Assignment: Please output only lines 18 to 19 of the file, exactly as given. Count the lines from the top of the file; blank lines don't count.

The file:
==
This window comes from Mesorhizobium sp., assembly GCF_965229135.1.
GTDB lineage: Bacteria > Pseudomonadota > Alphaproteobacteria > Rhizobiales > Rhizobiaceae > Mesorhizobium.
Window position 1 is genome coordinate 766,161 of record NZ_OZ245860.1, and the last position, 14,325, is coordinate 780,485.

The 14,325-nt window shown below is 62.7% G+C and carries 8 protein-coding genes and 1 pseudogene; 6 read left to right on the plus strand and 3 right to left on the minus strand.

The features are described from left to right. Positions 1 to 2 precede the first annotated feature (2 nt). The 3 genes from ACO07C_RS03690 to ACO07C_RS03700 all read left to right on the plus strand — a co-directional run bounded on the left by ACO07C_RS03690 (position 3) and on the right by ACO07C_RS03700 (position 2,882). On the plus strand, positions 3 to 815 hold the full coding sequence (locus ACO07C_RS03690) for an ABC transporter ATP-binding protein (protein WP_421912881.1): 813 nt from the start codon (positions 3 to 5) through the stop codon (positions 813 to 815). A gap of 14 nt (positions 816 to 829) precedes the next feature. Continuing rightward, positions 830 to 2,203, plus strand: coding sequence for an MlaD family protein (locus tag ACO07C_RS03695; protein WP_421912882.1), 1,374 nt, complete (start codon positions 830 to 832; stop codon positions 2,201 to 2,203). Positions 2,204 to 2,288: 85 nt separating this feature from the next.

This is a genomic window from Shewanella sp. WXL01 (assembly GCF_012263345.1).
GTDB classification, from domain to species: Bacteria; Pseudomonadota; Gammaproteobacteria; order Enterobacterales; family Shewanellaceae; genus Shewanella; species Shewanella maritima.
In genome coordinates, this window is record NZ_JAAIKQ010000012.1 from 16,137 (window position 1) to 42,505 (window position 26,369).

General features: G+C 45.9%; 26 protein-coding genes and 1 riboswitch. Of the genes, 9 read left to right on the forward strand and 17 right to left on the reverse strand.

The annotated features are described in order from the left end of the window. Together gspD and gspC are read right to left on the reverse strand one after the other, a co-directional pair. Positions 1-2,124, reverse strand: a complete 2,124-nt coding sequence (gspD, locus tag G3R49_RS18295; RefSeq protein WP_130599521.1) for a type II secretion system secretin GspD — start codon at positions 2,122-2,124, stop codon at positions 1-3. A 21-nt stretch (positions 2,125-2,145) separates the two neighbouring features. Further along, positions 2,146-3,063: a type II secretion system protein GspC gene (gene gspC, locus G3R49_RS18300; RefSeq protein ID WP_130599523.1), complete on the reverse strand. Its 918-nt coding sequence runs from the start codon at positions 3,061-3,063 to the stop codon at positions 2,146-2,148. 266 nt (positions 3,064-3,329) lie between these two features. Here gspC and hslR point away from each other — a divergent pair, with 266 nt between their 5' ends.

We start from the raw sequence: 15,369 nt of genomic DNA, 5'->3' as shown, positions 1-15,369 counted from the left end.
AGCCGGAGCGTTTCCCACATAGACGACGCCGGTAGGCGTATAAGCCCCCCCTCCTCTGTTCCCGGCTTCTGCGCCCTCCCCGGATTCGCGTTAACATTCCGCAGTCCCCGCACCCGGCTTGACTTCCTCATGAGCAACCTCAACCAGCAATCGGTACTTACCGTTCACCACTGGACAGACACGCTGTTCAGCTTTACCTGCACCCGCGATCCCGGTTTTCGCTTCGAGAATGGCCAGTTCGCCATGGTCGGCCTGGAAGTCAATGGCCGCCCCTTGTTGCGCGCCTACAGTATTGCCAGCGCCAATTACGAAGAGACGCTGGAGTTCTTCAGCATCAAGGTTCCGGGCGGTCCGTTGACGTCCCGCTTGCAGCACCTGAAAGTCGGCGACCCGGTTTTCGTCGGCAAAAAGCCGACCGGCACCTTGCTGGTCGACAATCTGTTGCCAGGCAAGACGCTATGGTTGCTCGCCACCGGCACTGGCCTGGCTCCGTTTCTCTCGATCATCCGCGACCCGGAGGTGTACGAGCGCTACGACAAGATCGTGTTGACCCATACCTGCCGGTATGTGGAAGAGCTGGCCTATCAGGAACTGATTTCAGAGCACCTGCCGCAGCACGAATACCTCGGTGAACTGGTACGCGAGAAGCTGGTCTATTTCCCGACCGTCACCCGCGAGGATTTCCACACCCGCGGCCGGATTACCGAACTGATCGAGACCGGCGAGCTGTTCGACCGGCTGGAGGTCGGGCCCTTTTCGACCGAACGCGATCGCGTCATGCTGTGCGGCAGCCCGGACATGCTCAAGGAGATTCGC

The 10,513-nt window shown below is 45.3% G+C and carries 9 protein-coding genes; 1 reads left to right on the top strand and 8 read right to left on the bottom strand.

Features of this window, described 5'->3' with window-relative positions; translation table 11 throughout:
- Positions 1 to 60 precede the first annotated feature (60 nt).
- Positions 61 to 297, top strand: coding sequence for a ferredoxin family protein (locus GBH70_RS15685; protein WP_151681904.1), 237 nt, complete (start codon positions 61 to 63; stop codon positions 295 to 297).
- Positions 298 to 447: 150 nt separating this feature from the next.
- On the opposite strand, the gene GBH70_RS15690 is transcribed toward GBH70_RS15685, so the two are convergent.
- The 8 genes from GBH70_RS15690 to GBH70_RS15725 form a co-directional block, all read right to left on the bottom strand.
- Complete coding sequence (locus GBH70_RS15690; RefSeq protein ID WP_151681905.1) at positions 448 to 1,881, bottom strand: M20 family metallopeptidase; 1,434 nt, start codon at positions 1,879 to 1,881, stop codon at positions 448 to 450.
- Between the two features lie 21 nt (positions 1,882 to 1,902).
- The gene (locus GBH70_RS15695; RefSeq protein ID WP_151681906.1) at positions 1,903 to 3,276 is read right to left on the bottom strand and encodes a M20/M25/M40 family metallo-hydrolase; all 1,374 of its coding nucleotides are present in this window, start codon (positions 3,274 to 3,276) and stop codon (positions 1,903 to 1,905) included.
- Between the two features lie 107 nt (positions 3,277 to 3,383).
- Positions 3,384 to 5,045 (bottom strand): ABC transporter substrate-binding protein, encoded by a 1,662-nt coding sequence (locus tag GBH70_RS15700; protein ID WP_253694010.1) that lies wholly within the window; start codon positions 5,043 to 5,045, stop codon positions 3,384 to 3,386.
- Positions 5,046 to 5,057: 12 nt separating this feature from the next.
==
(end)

- On the opposite strand, the gene GBH70_RS15690 is transcribed toward GBH70_RS15685, so the two are convergent.
- The 8 genes from GBH70_RS15690 to GBH70_RS15725 form a co-directional block, all read right to left on the bottom strand.